Acid precipitation has been known for centuries in locales such as London where sulfur discharged by the burning of coal produces toxic smogs; however, the problem did not assume scientific, economic, and political prominence until the early 1980s. As it transcends national boundaries, the acid rain problem has become a subject of heated controversy between otherwise friendly neighbours like the United States and Canada or Germany and the Scandinavian countries.
Scientific studies have shown that the process that results in the formation of acid rain generally begins with the discharge of sulfur dioxide and nitrogen oxides into the atmosphere. These waste gases are released by the combustion of fossil fuels by automobiles, electric power plants, and smelting and refining facilities. They also are emitted by some biological processes. The gases combine with atmospheric water vapour to form sulfuric and nitric acids. When rain or some other form of precipitation falls to the surface, it is highly acidic, frequently with a pH value of less than 4. (The term pH is defined as the negative logarithm of the hydrogen ion concentration in kilograms per cubic metre. The pH scale ranges from 0 to 14, with lower numbers representing greater acidity.) The consequent acidification of surface and subsurface waters is widely believed to have a detrimental effect on the ecology of the affected areas. Such regions as the Canadian Shield in Quebec and the Adirondack Mountains in New York are especially susceptible to contamination, because the snowpack buildup in winter allows a deadly pulse of acidic meltwater to occur during spring. As highly acidic water is toxic to many aquatic organisms, many lakes in these regions are biologically damaged. It also has been found that acid precipitation is harmful to trees and other forms of vegetation, causing foliar injury and reduction in growth.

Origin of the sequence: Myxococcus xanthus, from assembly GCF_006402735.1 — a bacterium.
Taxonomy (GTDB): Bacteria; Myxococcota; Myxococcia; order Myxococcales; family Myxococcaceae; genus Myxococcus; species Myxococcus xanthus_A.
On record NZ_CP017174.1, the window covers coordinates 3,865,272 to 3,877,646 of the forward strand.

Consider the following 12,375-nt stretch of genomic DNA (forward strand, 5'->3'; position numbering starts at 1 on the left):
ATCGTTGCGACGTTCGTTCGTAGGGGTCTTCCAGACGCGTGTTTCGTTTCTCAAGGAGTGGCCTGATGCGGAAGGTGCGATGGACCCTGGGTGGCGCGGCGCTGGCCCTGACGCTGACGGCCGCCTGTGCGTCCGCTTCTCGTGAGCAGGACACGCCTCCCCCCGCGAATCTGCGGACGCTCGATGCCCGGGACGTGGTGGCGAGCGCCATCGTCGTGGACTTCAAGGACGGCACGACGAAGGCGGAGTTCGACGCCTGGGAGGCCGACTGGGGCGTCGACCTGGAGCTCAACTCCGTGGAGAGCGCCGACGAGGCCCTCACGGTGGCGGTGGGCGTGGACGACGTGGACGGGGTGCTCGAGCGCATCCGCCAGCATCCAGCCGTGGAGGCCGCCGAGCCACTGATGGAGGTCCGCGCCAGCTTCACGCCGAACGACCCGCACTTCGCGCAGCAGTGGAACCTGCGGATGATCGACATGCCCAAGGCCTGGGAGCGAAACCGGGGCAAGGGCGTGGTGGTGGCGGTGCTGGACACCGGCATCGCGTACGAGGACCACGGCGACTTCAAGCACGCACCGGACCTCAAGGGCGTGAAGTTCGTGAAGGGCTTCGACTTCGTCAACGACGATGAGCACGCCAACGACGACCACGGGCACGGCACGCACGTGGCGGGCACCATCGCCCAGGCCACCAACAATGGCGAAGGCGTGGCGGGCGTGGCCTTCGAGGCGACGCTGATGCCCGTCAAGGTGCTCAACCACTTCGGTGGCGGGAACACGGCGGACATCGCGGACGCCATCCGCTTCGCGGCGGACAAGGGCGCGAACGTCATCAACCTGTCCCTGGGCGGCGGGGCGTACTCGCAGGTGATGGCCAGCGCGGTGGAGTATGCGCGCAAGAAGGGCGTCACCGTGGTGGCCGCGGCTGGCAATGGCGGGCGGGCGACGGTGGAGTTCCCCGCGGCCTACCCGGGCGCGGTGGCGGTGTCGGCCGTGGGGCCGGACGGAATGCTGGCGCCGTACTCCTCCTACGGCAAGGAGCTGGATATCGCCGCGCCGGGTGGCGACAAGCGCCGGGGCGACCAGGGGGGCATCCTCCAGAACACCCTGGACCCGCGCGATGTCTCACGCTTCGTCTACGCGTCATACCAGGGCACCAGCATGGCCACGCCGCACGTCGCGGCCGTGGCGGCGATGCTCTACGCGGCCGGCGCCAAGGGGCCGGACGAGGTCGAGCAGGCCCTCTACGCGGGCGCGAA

The "cause-and-effect linkages" of the acid rain problem have been more clearly demonstrated in scientific terms than those related to ozone depletion; yet, the former has received much less direct policy action. The primary reason is the potential economic impact of efforts to remedy the problem--i.e., the enormous expenditure that would be required to control the emission of sulfur compounds from power plants, refineries, and facilities of other smoke- stack industries. There continues to be loud and angry debate as to the environmental and economic benefits of corrective action, particularly since the relationship between the discharge of potentially acidic compounds and the ultimate delivery of acid precipitation to specific geographic areas is not straightforward.